If you find that the caterpillar crawl up & just stay dormant, remember that its turning into a pupa. Normally it takes a day or two. You will notice that it would not eat the leaves that been fed to it.
5) Pupa stage.
There will be 2 strings attached to it, actually its silk.
The silk is very important for the balance, if you rip-off the pupa from the hanging silk, the butterfly is going to suffer and may take awhile to dry it wings or survive.
Occasionally the pupa will throb,
wriggle and move in few seconds.
Watch out for ants,
they may burrow into the helpless pupa and kill it.
(so don't leave it uncared for even though its a pupa stage)
Check the colour each day,
the moment it turns its colour,
it means its going to turn into a butterfly in the next morning.
6) Butterfly.
Well, What are you waiting for, Get your camera ready.
Safety factors: (Very Important)
I noticed that these Lime Butterflies caterpillar have a "horn like" spear that only appear when threatened. I guess that must be its defense mechanism.
Some Caterpillars are Poisonous.
So don't take for granted that all caterpillars are cute & cuddly.
Especially when placed in the hands of children.


Stephanie said...

This is so interesting! I am glad you took all these trouble to care or them. Surely many of the caterpillars will turn into beautiful butterflies from your garden/home. As for me, I am afraid of all creatures that look like snake especially lizards. Btw, I just saw one lizard in my garden today in my shrubs! I wonder why lizard bother to climb that shrub...???

lynn'sgarden said...

This is awesome, james! The colors on those wings are really something! I'm sure your little guy will remember this experience for a long time! Thanks for the information and tips! Have a wonderful weekend ;)

Chloe m said...

I will have to book mark this page... the tips are great, and the photos. Great post and not many bloggers are that dedicated to showing these metamorphises.(SP)


Noelle Johnson said...

Thank you for all the great information regarding raising butterflies. How wonderful that you son can witness this.

Jaime Boey said...

Thanks for sharing! We tried unsuccessfully with 7 caterpillars retrieved from our periwinkle shrub. 5 turned into pupas (for a very long period) and 2 emerged but their wings not fully formed! Eventually, we think sparrows would have eaten them :-(. Then we decided leaving 3 fat caterpillars on the shrub but a pair of mynas feasted on. We look forward to our 3rd opportunity and will refer to your advise!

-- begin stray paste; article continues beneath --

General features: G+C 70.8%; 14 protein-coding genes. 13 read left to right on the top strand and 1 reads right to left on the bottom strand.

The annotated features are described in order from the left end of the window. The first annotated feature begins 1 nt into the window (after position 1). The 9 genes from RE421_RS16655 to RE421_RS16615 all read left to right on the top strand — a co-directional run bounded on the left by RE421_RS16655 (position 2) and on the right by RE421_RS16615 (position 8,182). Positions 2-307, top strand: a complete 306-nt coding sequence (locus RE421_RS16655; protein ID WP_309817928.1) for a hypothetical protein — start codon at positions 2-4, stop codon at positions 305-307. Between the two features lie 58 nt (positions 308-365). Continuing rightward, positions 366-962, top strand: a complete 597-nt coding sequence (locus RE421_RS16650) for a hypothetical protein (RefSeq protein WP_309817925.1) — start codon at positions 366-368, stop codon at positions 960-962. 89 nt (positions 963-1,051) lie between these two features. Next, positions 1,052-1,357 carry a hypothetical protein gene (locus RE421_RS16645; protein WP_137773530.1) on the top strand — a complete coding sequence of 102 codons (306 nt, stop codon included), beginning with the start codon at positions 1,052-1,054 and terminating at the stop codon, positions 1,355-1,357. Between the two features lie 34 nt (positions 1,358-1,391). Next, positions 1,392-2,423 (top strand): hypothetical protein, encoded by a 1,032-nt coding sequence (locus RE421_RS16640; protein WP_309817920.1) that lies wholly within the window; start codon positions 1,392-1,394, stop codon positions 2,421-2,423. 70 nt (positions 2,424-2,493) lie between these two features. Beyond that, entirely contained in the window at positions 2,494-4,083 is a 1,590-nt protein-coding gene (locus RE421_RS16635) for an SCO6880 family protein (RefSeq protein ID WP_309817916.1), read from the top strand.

James David said...

Steph. - Don't be afraid of the lizards.
None of them are poisonous. They come because there is food - those little bugs that come into your garden had attracted them. Lizards keep your garden healthy by eating all these.
That way, you control insect in as nature intended.

Lynn, Rosey & Noelle - thanks for your encouragment and comments, appreciate it very much.

Jamie - I just check your blog and saw those huge caterpillars. Wow, Im amazed at their size. Hope you manage to get them again to a successful pupa to butterflies in the future and share the Joy of their maiden flight.

Mary Delle LeBeau said...

James, Your butterflies are beautiful. You hae really made raising them an art. Your careful instructions show what care you take in letting them pass through their life cycle in front of your eyes. Lovely post.

Benjamin Vogt said...

This summer my wife and I helped many swallowtails (whose chrysalis looks very similar to what you have here in your pictures) and also many monarchs. This was our second year. It is very important to clean out their droppings, since they quickly turn to mold! It is a fascinating and inspiring experience to watch them, isn't it! Your lucky to have a son to teach in this regard.

James David said...

Benjamin - It must be quite an experience in helping out all the swallowtails & monarchs. And yes, its a wonderful feeling to release a butterfly!